It’s the blooming season now.
Summer flowers have started arriving in the Community Garden, and they are glorious. A few strawberry blooms are peaking through, including a fuchsia one that can only be the illusive pine berry. The lavender alone is waist high and swarming with bee friends. I trimmed some today to keep in a vase along with a few other herbs.
As more spring crops die back – like the delicate snow peas and speckled lettuce – beds have opened up for planting, so the volunteers and I put in some muskmelon today. Despite having a name that makes it sound… unfriendly, muskmelons are actually similar to cantaloupes and love the summer heat. The name “muskmelon” – as I’ve just researched, because I was curious – is actually a reference to a variety of ancestral plants that was traditionally used in perfume making, apparently having a good musky scent, if you’re into that sort of thing. Of course nowadays, people mostly eat muskmelons instead of bottling their aromas.
We also planted what should be a good bolt resistant variety of lettuce to replace the speckled bib (though honestly I’m a bit skeptical about how bolt resistant it’s going to be once it starts getting up to the 90’s next week). Bolting, for those who don’t know, is when lettuce plants go to seed, usually when it gets hot, by shooting up little yellow flowers from the center of the plant, making the edible lettuce decidedly less tasty. We will be having none of that. Fingers crossed, I guess.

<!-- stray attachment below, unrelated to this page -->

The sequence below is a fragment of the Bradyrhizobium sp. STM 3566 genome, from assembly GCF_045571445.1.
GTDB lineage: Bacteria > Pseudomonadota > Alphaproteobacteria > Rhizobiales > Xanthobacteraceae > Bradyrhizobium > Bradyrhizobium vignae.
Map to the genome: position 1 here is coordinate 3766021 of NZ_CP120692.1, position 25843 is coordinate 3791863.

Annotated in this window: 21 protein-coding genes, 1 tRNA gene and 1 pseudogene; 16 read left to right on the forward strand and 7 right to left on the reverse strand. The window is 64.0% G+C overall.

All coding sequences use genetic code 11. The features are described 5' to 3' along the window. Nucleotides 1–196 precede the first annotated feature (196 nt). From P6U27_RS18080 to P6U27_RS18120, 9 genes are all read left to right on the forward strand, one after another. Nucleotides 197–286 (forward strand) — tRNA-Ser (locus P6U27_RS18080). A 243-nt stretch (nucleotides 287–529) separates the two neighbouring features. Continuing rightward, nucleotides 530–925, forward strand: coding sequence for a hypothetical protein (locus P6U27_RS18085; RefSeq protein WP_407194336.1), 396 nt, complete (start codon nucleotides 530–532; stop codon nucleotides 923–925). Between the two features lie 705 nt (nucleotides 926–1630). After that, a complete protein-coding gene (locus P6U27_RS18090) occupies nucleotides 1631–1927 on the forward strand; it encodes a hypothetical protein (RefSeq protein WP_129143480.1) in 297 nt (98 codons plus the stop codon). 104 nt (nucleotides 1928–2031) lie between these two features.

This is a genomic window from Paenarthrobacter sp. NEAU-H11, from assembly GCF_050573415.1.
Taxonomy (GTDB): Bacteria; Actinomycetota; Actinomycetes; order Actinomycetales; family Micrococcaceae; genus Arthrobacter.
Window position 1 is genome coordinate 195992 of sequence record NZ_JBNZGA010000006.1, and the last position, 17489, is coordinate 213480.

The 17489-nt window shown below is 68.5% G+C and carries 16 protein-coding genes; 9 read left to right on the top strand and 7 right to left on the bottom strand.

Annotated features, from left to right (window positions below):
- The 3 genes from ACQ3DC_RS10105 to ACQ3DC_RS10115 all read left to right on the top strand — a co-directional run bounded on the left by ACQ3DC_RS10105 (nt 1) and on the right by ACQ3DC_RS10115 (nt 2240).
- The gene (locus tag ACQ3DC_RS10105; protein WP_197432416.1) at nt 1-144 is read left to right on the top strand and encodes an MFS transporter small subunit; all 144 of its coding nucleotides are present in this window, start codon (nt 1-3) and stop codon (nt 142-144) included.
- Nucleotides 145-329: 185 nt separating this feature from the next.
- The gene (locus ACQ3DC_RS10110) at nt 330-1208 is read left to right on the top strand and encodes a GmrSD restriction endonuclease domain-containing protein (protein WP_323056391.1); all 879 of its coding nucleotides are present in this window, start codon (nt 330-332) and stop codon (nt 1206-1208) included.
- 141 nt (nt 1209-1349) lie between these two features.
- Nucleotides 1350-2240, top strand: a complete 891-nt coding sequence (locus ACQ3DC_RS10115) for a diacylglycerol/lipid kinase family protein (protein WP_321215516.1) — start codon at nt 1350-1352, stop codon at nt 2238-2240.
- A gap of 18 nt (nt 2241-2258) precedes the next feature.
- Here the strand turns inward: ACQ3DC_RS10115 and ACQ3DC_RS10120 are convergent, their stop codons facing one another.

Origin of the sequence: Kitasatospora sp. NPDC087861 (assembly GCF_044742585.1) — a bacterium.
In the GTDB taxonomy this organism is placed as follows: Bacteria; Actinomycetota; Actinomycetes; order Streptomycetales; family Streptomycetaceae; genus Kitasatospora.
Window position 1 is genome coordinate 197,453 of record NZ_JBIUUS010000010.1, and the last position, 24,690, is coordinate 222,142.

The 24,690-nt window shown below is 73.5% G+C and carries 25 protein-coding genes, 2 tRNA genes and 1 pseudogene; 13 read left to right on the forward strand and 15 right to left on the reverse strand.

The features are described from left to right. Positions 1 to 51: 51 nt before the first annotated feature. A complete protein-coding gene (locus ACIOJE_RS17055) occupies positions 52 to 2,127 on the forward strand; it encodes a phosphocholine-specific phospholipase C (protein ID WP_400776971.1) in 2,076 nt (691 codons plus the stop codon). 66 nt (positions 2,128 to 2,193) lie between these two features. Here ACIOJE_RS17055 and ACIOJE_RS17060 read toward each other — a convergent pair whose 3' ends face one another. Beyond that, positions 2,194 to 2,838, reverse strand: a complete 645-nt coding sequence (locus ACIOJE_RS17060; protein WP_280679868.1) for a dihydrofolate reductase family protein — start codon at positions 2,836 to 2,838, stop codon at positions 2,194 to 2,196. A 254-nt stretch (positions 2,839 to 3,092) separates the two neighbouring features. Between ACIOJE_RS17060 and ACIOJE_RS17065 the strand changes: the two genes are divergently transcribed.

We pulled a few of the cosmic purple carrots as well, just enough for a bunch for each volunteer. Hopefully we can keep pulling them for a few weeks. The first tomatoes are starting to come too on the plants that Bellair Farm so graciously donated to the garden. We got several varieties, so tomatoes should be great this year!
I’ve just finished Animal, Vegetable, Miracle by Barbara Kingsolver, and enjoyed it just as much as the first time. Although this time around, it’s had a much greater impact in my food choices. I’ve been thinking for the last few days about a passage where she described farming as “part meditation, part biology,” which is so very true. Now, anyone will tell you I’m a hard nosed pragmatist, but I turn to gardening for more than just its practical output. It’s a form of communion, which is a big part of what Kingsolver learned in her year of local food.
Don’t get me wrong, growing food is really hard work. It’s planting, watering, weeding, tilling, shoveling, weeding, bunching, washing, weeding, did I mention weeding? My back is constantly sore, skin burned, hands calloused, and my nail beds will probably never recover at this point. Michelle from Bellair told me on my first day of work that farming is really a masochist’s profession. It’ll hurt you, but you have to love it, which thankfully, I do.
That’s all from the garden this week. Until next time,